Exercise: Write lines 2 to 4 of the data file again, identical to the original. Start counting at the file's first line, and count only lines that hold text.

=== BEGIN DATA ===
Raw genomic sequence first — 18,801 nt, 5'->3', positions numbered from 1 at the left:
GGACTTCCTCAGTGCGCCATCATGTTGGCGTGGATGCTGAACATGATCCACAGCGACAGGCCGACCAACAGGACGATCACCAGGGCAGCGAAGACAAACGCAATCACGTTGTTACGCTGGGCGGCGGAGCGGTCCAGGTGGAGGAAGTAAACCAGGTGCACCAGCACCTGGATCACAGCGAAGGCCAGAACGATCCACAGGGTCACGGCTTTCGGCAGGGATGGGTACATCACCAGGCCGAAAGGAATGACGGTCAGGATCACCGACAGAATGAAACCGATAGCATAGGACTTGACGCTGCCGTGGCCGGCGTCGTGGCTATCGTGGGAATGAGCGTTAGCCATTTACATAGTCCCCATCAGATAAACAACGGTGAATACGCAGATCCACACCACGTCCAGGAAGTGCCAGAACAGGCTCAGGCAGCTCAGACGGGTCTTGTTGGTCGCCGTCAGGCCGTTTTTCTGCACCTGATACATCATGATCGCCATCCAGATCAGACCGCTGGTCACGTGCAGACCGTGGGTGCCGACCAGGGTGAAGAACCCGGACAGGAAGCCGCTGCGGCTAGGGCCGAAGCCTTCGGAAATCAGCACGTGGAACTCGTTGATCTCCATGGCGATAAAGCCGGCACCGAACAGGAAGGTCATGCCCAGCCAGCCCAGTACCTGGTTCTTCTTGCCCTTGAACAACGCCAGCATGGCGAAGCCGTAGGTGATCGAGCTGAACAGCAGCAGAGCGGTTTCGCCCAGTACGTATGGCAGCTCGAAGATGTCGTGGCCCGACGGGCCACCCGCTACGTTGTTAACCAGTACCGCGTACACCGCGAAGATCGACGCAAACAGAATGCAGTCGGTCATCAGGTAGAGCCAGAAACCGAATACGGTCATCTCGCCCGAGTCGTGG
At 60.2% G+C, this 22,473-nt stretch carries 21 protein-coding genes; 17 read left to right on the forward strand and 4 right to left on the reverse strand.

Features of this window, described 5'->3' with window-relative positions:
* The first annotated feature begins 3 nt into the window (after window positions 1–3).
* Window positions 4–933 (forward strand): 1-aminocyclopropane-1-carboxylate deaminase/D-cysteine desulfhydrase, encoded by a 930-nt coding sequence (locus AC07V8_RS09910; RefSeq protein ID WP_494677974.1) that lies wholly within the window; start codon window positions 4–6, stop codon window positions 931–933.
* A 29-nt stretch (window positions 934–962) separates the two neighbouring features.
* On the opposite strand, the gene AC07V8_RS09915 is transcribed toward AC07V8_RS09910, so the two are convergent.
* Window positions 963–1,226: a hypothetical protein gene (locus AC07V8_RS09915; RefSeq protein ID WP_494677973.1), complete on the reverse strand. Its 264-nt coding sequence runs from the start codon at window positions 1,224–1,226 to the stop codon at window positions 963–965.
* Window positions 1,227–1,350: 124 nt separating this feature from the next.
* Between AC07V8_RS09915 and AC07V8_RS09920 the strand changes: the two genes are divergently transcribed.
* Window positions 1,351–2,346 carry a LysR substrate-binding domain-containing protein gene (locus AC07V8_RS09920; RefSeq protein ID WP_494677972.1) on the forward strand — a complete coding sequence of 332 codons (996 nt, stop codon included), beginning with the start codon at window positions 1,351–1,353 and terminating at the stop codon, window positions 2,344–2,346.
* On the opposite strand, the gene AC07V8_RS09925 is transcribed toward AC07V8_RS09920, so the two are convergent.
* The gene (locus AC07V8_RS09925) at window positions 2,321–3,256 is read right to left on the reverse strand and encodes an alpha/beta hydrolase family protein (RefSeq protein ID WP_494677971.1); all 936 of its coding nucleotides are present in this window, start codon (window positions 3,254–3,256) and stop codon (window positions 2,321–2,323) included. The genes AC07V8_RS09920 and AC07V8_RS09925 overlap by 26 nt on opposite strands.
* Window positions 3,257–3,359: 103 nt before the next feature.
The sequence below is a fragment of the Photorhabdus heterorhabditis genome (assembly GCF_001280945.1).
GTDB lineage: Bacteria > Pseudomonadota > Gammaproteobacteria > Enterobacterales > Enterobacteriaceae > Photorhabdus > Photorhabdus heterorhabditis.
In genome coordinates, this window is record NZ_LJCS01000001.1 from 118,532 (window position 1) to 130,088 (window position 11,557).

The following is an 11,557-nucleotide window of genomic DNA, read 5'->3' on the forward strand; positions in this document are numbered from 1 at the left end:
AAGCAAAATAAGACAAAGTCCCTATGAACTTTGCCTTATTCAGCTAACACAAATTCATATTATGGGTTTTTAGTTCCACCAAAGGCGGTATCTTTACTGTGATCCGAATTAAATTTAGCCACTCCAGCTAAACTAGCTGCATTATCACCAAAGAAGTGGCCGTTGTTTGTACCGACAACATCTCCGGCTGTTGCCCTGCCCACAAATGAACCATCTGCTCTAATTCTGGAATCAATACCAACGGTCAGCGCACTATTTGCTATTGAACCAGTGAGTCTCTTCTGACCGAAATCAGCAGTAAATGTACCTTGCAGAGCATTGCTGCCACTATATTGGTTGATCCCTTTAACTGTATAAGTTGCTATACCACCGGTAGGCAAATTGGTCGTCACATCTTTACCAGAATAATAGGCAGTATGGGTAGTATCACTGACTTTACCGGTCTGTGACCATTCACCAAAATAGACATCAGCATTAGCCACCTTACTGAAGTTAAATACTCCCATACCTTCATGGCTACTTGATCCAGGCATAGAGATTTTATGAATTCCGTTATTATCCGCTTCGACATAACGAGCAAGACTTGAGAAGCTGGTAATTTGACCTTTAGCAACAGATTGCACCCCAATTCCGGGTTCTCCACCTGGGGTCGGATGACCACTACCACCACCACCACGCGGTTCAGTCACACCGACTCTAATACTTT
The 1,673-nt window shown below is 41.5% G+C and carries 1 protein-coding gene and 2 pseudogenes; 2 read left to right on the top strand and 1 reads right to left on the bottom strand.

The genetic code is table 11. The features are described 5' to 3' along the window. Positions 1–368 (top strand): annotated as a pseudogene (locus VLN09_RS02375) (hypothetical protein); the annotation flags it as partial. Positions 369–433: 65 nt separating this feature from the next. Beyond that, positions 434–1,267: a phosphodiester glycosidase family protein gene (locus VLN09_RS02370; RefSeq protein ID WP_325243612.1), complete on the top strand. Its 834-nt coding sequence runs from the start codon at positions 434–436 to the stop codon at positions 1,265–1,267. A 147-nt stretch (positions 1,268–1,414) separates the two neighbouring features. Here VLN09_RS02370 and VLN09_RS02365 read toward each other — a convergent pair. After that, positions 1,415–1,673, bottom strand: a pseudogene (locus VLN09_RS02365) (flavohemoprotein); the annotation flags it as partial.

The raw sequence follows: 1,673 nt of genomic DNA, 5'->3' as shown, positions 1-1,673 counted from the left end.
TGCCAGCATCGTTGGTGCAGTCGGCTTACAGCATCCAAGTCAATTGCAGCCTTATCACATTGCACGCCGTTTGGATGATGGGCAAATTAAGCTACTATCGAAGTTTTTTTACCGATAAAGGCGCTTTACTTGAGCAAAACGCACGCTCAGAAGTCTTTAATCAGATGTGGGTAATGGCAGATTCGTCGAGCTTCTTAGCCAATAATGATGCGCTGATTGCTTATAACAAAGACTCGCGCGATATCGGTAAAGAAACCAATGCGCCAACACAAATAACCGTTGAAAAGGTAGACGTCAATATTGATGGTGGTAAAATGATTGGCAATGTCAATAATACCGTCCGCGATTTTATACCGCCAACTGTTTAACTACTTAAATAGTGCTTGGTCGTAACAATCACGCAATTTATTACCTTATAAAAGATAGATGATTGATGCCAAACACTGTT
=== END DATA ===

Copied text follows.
GGACTTCCTCAGTGCGCCATCATGTTGGCGTGGATGCTGAACATGATCCACAGCGACAGGCCGACCAACAGGACGATCACCAGGGCAGCGAAGACAAACGCAATCACGTTGTTACGCTGGGCGGCGGAGCGGTCCAGGTGGAGGAAGTAAACCAGGTGCACCAGCACCTGGATCACAGCGAAGGCCAGAACGATCCACAGGGTCACGGCTTTCGGCAGGGATGGGTACATCACCAGGCCGAAAGGAATGACGGTCAGGATCACCGACAGAATGAAACCGATAGCATAGGACTTGACGCTGCCGTGGCCGGCGTCGTGGCTATCGTGGGAATGAGCGTTAGCCATTTACATAGTCCCCATCAGATAAACAACGGTGAATACGCAGATCCACACCACGTCCAGGAAGTGCCAGAACAGGCTCAGGCAGCTCAGACGGGTCTTGTTGGTCGCCGTCAGGCCGTTTTTCTGCACCTGATACATCATGATCGCCATCCAGATCAGACCGCTGGTCACGTGCAGACCGTGGGTGCCGACCAGGGTGAAGAACCCGGACAGGAAGCCGCTGCGGCTAGGGCCGAAGCCTTCGGAAATCAGCACGTGGAACTCGTTGATCTCCATGGCGATAAAGCCGGCACCGAACAGGAAGGTCATGCCCAGCCAGCCCAGTACCTGGTTCTTCTTGCCCTTGAACAACGCCAGCATGGCGAAGCCGTAGGTGATCGAGCTGAACAGCAGCAGAGCGGTTTCGCCCAGTACGTATGGCAGCTCGAAGATGTCGTGGCCCGACGGGCCACCCGCTACGTTGTTAACCAGTACCGCGTACACCGCGAAGATCGACGCAAACAGAATGCAGTCGGTCATCAGGTAGAGCCAGAAACCGAATACGGTCATCTCGCCCGAGTCGTGG
At 60.2% G+C, this 22,473-nt stretch carries 21 protein-coding genes; 17 read left to right on the forward strand and 4 right to left on the reverse strand.

Features of this window, described 5'->3' with window-relative positions: